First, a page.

Do You Need A Dog Crate

Do You Need A Dog Crate? or a Dog House?

The answer to “Do You Need A Dog Crate or a Dog house?” is simple. But first, let’s look at what every dog out there really needs to thrive well!

Your dog needs three things: shelter, food, and water. If your dog is outdoors, they will need all these things outside.

“A crate is to dogs as a bedroom is to us humans.”

Yes, you do need a crate or a dog house. Your pooch’s crate or his dog house is his place to be when he seeks safety and refuge.

Crates and dog houses serve their purpose of providing confinement for reasons like security plus safety for your buddy and prevention from destructive behavior when you are not around for supervision. They also come in handy while traveling with your doggo.

On the other hand, many people don’t crate their dogs because of the common misconception that confinement is cruel. And it is totally fine as long as they are provided with some other form of shelter.

Read on to find out in detail the benefits of dog houses and some common mistakes you must avoid while crating your doggy.

Benefits of Dog Houses and Dog Crates

Benefits of Dog Houses and Dog Crates

Crates and dog houses come in handy and are extremely beneficial as training tools for puppies and safe havens for old dogs. Also, crates and dog houses prove to be life savers in cases of emergency.

Your furball sees its dog house as its den and hates to soil it, so most vets, trainers, and breeders see crate training as a crucial element in house-breaking young puppies.

Not only this, but crates also play a crucial role in making sure your house doesn’t look like a messed-up junkyard when you get back home from work.

It is a traumatizing sight when you see your favorite sofa all chewed up and your carpet soiled with dog poop and pee.

Trust us! That Ikea furniture doesn’t come cheap, you know!

Common Mistakes and Things to Avoid

Dog houses have numerous benefits, and we totally understand if you cannot bear the thought of having to keep a dog without a proper dog crate. But dog crates do have some downsides that every dog parent must look out for!

Dogs have a limited attention span, and as pack animals, they need regular socializing and exercise.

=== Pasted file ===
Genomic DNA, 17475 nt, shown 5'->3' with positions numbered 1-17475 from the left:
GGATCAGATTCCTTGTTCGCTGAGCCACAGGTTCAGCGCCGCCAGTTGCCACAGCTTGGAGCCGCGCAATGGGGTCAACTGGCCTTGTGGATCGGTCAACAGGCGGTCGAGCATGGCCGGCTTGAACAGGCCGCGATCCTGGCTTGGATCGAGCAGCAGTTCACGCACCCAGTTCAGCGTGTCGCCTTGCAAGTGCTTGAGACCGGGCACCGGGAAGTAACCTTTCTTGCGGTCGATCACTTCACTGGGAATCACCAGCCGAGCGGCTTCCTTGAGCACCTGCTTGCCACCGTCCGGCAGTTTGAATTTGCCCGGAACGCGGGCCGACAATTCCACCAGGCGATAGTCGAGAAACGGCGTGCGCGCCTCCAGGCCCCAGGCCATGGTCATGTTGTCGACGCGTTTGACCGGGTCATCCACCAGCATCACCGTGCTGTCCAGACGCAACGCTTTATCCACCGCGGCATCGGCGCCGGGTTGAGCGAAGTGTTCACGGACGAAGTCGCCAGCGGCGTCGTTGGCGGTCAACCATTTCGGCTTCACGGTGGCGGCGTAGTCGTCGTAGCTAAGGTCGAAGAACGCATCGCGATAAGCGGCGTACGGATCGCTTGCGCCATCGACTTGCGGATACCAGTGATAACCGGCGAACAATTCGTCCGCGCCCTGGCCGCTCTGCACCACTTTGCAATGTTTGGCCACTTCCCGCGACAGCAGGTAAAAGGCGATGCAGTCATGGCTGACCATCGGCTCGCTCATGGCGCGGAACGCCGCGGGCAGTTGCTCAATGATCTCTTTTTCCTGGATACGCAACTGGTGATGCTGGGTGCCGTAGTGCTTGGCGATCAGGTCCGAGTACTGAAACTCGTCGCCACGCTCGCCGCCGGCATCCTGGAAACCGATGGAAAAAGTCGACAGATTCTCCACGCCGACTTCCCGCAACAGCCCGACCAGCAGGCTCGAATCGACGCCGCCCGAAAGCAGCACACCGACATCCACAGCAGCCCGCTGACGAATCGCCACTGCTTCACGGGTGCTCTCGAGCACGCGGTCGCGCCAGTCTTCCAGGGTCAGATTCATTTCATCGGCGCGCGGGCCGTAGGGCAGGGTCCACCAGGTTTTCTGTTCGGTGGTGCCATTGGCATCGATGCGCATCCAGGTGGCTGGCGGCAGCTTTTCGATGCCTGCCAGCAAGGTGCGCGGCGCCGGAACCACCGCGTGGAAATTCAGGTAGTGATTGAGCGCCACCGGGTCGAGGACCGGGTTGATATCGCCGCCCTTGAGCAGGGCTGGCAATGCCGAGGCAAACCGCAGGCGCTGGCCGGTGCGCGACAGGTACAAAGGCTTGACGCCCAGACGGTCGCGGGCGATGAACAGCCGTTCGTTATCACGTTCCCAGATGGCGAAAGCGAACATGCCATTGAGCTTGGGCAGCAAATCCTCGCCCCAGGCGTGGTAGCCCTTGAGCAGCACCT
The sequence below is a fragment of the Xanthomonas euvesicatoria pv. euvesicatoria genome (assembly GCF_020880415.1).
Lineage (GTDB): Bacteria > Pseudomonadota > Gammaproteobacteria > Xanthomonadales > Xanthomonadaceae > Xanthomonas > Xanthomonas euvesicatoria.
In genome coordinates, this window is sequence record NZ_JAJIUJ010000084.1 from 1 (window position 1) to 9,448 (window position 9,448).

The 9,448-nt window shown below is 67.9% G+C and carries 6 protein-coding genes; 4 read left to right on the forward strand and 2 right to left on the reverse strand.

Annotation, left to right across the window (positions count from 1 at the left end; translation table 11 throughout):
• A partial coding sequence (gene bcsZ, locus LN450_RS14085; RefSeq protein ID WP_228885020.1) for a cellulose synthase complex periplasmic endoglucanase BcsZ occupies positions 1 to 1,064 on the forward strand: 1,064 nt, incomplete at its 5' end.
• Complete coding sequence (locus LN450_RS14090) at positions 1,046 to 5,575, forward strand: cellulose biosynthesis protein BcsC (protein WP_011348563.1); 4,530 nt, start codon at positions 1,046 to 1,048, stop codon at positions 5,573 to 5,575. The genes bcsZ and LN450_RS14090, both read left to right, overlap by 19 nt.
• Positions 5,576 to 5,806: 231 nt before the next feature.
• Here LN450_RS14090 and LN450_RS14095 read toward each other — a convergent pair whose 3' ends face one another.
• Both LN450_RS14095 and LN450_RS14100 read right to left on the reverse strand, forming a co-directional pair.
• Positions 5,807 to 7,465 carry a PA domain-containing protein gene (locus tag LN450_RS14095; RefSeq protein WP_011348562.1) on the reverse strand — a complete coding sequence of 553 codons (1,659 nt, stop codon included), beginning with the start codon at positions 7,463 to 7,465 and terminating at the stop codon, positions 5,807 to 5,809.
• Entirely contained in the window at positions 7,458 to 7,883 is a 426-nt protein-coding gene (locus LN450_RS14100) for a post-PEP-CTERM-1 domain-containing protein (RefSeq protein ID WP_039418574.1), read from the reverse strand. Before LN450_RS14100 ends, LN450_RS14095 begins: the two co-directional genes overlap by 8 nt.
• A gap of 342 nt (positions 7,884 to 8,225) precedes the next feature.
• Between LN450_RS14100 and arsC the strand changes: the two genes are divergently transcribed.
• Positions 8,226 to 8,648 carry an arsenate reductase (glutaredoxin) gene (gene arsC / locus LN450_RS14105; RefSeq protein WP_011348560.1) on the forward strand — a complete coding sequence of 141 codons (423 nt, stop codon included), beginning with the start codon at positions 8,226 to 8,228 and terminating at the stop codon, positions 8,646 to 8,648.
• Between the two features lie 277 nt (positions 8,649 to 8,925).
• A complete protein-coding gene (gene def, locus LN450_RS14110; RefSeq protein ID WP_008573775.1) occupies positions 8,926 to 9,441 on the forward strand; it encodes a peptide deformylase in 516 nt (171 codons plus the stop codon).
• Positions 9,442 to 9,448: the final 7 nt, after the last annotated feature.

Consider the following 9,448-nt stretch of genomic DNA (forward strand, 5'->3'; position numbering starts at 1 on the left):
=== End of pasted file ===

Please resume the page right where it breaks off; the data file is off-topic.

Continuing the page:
Long-term confinement in dog houses can lead to many physical and psychological issues in your doggy, like aggression, hyperactivity, depression, eating disorders, obsessive licking, and separation anxiety.

Some breeds are more active than other breeds. If your dog is a pointer, a labrador, or a doberman, then he needs more space to run around and exhaust his extra energy before he can calm himself down and relax.

Labrador wanting to play

These breeds come in the ‘working dogs’ category, so they are hyper-active, easily excitable, and thrive on mental and physical stimulation. If you crate such a dog breed for extra-long hours, it can be disastrous for his mental and physical health.

Moreover, improper introduction to the crate or insignificant crate training may lead your doggy to have negative associations with the crate, and he might start to see his dog house as some form of punishment. Thus, developing negative feelings of stress and fear for the crate.

Eventually, all these combined defeat the purpose of a crate being a place of safety and comfort for your furballs.

Wrapping Up!

In a nutshell, yes, you do need a dog house or a crate, as crates and dog houses are extremely beneficial in providing a space of safety and comfort for your dog.

Plus, they play a crucial role when you need to go out for work and you have to leave your dog unsupervised.

But crates and dog houses can also become a two-edged sword in the wrong untrained hands and turn your and your pooch’s life into a nightmare. So, use them wisely!

Like what you read? Read our other articles on dog houses, crates, and kennels.

Happy Crating!

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